Academic Track

I obtained a MD degree (Medicine & Surgery) in 1984 from the University of Barcelona, a MS degree in Structural and Molecular Biology in 1985 from the Technology University of Catalonia, and a PhD degree in 1988 from the University of Barcelona with an awarded Doctoral Thesis on Chromosomal DNA Topology. In 1988, I moved to Harvard University to continue my research, three years as Postdoctoral Fellow and five years as Research Associate. In 1996, I returned to Spain as Staff Scientist of the Spanish Research Council (CSIC) to create the DNA Topology Lab at the Molecular Biology Institute of Barcelona (IBMB). Since then, I supervised eleven Doctoral Thesis. I was promoted to Full Professor in 2008 and ranked within the world’s top 2% most influential scientists in 2021.

I was chairman of the Molecular and Cellular Biology Department of the IBMB (2002-2006), Deputy Director of the IBMB (2006-2010) and Member of the CSIC Advisory Board of Biology and Biomedicine (2012-2023). Currently, I chair the Structural and Molecular Biology Department of the IBMB.

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Scientific Vision

My objective within the realm of science is to produce groundbreaking contributions that advance the frontier of knowledge and inspire fellow researchers. To achieve this, I intentionally avoid working on trendy topics, where intense competition for high visibility and publication records often compromises scientific rigor and creativity. Instead, I focus on addressing fundamental questions that remain overlooked or unamenable with mainstream technologies. I enjoy developing innovative approaches and conducting original experiments aimed at producing genuinely novel and insightful discoveries.

Research Interest

Since my college years, I have been intrigued by how long DNA molecules fold and organize into compact structures known as chromosomes. This fascination has driven my research to explore the interplay between the structural elements, enzymes and motor activities that determine the topology of intracellular DNA. Despite the methodological limitations and the small number of experts in this field, I firmly believe that only after revealing the topology of intracellular DNA will we have a comprehensive understanding of the intricate nanomechanics that govern genome biology and its dysfunctions.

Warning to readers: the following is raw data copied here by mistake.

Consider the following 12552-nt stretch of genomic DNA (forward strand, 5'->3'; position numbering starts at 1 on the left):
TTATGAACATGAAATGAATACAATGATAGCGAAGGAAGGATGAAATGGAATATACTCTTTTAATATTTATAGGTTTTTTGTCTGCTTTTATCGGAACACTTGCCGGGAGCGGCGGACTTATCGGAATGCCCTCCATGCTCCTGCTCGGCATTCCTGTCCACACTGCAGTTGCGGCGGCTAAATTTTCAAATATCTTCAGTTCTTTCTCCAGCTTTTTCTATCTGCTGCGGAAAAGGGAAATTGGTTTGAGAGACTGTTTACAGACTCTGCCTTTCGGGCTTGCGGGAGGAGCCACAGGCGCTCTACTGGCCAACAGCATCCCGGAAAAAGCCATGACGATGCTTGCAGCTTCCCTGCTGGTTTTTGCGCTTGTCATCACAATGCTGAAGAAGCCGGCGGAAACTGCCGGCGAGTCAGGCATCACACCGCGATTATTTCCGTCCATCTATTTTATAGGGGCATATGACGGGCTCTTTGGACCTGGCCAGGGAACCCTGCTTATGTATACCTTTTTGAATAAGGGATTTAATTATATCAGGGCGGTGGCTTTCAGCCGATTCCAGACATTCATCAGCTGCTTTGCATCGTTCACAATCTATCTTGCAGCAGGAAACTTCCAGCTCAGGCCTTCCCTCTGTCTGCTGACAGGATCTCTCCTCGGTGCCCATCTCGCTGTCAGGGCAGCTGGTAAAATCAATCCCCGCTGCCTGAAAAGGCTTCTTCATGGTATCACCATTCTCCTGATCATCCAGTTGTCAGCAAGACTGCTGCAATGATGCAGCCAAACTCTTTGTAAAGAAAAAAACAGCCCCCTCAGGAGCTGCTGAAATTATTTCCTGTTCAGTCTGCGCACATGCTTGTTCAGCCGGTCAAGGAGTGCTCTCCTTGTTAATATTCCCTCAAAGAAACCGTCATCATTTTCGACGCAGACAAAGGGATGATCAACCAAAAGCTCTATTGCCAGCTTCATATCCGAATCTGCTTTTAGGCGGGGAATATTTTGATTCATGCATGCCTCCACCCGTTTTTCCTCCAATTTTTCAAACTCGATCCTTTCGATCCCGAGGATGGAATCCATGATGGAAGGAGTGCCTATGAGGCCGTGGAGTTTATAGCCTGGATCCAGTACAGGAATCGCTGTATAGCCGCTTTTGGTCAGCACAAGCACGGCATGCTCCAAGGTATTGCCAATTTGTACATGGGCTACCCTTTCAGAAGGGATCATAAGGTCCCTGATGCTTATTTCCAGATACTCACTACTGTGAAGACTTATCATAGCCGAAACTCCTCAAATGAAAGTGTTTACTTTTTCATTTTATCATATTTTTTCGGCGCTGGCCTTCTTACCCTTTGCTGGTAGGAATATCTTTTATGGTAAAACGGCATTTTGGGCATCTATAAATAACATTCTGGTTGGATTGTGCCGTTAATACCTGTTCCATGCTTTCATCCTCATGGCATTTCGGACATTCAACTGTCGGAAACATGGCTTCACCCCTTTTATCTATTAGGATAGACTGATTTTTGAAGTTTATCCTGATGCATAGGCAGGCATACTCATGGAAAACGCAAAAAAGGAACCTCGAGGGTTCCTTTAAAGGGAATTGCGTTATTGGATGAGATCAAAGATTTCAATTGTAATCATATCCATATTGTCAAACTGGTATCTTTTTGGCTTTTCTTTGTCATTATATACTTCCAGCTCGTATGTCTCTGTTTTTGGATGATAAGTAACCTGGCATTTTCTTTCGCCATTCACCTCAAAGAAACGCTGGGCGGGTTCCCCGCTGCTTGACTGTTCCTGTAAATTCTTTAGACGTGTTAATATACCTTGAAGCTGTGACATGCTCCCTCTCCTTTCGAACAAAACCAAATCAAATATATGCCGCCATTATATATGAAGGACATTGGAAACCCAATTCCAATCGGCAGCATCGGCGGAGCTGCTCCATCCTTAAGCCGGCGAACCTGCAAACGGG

Topology and hierarchical folding of genomic DNA, several cm in length, into chromatin fibres that occupy a small fraction of the cell nucleus volume.

Research Lines


I exploit DNA topological methods to study the mechanism of Type-2 topoisomerases and SMC complexes. These two enzymatic complexes are nano-machines essential for folding and organizing DNA molecules into chromosomes. They are highly conserved in all life forms (from bacteria to eukaryotes).


I perform high-resolution two-dimensional gel electrophoresis to analyze the broad-spectrum DNA supercoils, links and knots that occur in biological systems. These topological invariants capture the spatial trajectory of DNA and reveal its alterations produced by the structural and functional elements of chromatin.


I develop novel approaches to uncover the genome-wide topology of intracellular DNA (Topolome). I inspect how the structural elements of chromatin fold and constrain the DNA double helix alongside the chromosomes (Constrained Topolome); and how the motor activities that populate the genome pull, twist, and bend the DNA (Unconstrained Topolome).

Chromatin structural elements, DNA tracking motors, topoisomerases and SMC complexes, among others, determine the topology of intracellular DNA, which we assess by gel electrophoresis and other procedures.

Main Accomplishments

  • Uncovering the two-gate mechanism of type-II topoisomerases (Cell 1992, PNAS 1994, Cell 1994, TiBS 1995, PNAS 1996, JBC 2004, NAR 2009), currently depicted in the text-books.

  • Clarifying the DNA transport preferences of eukaryotic topoisomerase II and deciphering its mechanism to simplify DNA topology to below equilibrium values (JBC 1993, GenCells 1996, JMB 2001, GenCells 2002, JMB 2004, NAR 2014).

  • Pioneering analyses of the interplay of topoisomerase activities with chromatin structure (EMBO 1989, JBC 2001, JBC 2002, EMBO 2006, EMBO 2010, NAR 2012, NAR 2013, EMBO 2014). These studies uncovered: (i) that topoisomerase II is the main relaxase of nucleosomal DNA; and (ii) that unbalanced relaxation of (+) and (-) supercoils by topoisomerase II produces a prevalence of (-) supercoiled DNA in eukaryotic chromatin.

  • Measuring of the DNA deformation produced by CEN proteins to describe the molecular architecture and distinctive right-handed DNA topology of point centromeres (Cell Rep 2015).